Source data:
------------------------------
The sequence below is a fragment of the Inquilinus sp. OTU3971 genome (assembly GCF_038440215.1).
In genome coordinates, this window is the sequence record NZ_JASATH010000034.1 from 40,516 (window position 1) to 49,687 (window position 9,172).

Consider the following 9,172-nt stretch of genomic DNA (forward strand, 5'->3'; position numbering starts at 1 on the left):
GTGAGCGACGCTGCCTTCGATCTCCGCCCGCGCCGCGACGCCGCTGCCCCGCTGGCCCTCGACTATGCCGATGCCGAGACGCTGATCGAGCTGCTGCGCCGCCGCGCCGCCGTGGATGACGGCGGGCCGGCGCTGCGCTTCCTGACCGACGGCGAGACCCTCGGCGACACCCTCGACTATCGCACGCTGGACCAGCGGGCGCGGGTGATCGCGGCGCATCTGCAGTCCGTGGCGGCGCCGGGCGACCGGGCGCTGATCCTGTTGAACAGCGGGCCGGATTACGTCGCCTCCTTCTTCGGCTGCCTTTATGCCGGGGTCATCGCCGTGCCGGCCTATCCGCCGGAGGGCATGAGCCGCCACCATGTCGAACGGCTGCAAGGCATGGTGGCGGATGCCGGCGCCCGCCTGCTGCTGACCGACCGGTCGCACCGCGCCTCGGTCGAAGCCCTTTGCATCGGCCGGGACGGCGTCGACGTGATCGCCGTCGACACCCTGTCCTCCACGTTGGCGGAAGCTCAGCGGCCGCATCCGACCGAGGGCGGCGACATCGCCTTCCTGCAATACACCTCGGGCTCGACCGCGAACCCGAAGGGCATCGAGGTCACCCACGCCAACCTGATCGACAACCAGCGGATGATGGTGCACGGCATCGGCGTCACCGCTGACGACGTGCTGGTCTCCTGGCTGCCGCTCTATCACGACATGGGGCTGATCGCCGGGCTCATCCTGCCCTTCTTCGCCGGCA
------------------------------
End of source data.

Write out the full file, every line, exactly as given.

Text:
The sequence below is a fragment of the Inquilinus sp. OTU3971 genome (assembly GCF_038440215.1).
In genome coordinates, this window is the sequence record NZ_JASATH010000034.1 from 40,516 (window position 1) to 49,687 (window position 9,172).

Consider the following 9,172-nt stretch of genomic DNA (forward strand, 5'->3'; position numbering starts at 1 on the left):
GTGAGCGACGCTGCCTTCGATCTCCGCCCGCGCCGCGACGCCGCTGCCCCGCTGGCCCTCGACTATGCCGATGCCGAGACGCTGATCGAGCTGCTGCGCCGCCGCGCCGCCGTGGATGACGGCGGGCCGGCGCTGCGCTTCCTGACCGACGGCGAGACCCTCGGCGACACCCTCGACTATCGCACGCTGGACCAGCGGGCGCGGGTGATCGCGGCGCATCTGCAGTCCGTGGCGGCGCCGGGCGACCGGGCGCTGATCCTGTTGAACAGCGGGCCGGATTACGTCGCCTCCTTCTTCGGCTGCCTTTATGCCGGGGTCATCGCCGTGCCGGCCTATCCGCCGGAGGGCATGAGCCGCCACCATGTCGAACGGCTGCAAGGCATGGTGGCGGATGCCGGCGCCCGCCTGCTGCTGACCGACCGGTCGCACCGCGCCTCGGTCGAAGCCCTTTGCATCGGCCGGGACGGCGTCGACGTGATCGCCGTCGACACCCTGTCCTCCACGTTGGCGGAAGCTCAGCGGCCGCATCCGACCGAGGGCGGCGACATCGCCTTCCTGCAATACACCTCGGGCTCGACCGCGAACCCGAAGGGCATCGAGGTCACCCACGCCAACCTGATCGACAACCAGCGGATGATGGTGCACGGCATCGGCGTCACCGCTGACGACGTGCTGGTCTCCTGGCTGCCGCTCTATCACGACATGGGGCTGATCGCCGGGCTCATCCTGCCCTTCTTCGCCGGCA